Clanton native Cox heads to Peru

Published 3:24 pm Friday, July 23, 2010

Six Auburn University at Montgomery classmates left for Cusco, Peru on Friday morning for the International Cervical Cancer Foundation to assist in providing screenings and pap smears for women in the area.

Included in that group is Clanton native Samantha Cox, a biology major who will become certified in cytotechnology, a health care specialty that focuses on the microscopic evaluation of cell samples from the human body. Cytotechnologists screen for pre-cancerous and cancerous lesions, infectious organisms, and other diseases – detecting and reporting signs of cancer. Peru has one of the highest cervical cancer rates in the world.

Director of the cytotechnology program and leader of the trip Sonya Griffin encouraged Cox to embark on the journey to Peru to assist with screenings and pap smears for Peruvian women.

In addition to Cox, students participating in the trip include Leah Welcher of Alexander City, Charity Debose of Dothan, Mary Kathyrn Marks of Montgomery, Lynsey Renfroe of Montgomery and Michael Whiteside of Prattville. Griffin hails from Brundidge.

Volunteering for the trip cost each students approximately $2,500, which they raised by completing several fundraising projects both on and off of the AUM campus. Each student also received donations from their friends, family and several entities at AUM. Cox she and the other students sold raffle tickets. They set up a booth at last month’s Peach Jam Jubilee. She said the Chilton County Chamber of Commerce made a donation to her trip fund.

“We’re so very excited about being able to go,” she said. “I’m hoping this will be a very nice experience for me.”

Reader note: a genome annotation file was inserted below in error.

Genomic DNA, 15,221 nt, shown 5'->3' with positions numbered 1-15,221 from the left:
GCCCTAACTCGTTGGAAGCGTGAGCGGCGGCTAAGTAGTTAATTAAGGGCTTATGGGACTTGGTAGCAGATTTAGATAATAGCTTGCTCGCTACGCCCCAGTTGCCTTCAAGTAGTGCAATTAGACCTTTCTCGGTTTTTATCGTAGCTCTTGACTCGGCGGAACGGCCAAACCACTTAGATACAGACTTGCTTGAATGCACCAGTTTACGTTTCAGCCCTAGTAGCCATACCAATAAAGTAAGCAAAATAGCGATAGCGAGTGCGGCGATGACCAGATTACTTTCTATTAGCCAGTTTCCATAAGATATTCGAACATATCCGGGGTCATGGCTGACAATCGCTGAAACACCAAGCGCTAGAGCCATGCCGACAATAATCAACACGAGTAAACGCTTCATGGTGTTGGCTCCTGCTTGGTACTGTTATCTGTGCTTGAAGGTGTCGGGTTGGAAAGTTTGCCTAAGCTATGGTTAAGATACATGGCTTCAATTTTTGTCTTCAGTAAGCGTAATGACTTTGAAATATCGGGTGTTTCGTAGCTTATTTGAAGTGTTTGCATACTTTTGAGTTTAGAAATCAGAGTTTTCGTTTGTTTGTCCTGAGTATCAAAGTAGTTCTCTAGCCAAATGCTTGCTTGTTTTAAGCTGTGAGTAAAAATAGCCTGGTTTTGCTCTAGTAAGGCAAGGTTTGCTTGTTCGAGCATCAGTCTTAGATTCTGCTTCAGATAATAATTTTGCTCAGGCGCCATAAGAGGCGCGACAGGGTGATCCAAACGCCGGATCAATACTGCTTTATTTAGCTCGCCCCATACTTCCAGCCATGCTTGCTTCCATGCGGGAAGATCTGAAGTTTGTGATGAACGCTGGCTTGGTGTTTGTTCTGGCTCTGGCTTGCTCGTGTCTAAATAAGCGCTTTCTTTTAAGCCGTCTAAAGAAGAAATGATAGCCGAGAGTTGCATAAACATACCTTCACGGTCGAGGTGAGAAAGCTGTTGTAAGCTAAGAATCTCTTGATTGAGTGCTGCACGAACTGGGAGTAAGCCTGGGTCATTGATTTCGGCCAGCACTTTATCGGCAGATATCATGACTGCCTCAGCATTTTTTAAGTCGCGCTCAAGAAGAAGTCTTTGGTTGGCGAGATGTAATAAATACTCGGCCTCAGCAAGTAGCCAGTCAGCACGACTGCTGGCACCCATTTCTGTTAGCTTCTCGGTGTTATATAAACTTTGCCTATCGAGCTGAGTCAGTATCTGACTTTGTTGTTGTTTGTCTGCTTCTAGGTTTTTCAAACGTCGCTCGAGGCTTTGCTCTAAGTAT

For Cox, the Peru trip marks a major step in her pursuit of a career in medicine.

“We want to help underprivileged people who don’t have access to clinics and doctors like we do in the U.S.,” Cox said. “They set the clinics up, and they need volunteers. There is no one else trained to do the screenings.”

Once the students return to the homeland, they will begin their clinical studies during the fall semester. Cox will attend three separate clinical sites as part of her internships. She plans to graduate in December. The Peru trip also serves as part of the students’ internships.

She has also never traveled outside of the United States, which makes this trip extra exciting.

“The trip is to help us broaden our knowledge of everything, which I think it will do greatly,” she said.

The students will graduate with bachelor’s degrees in biology and certification in cytotechnology. Those certified tend to pursue careers in hospital and private labs.

The group will record a blog during their trip, which you can find at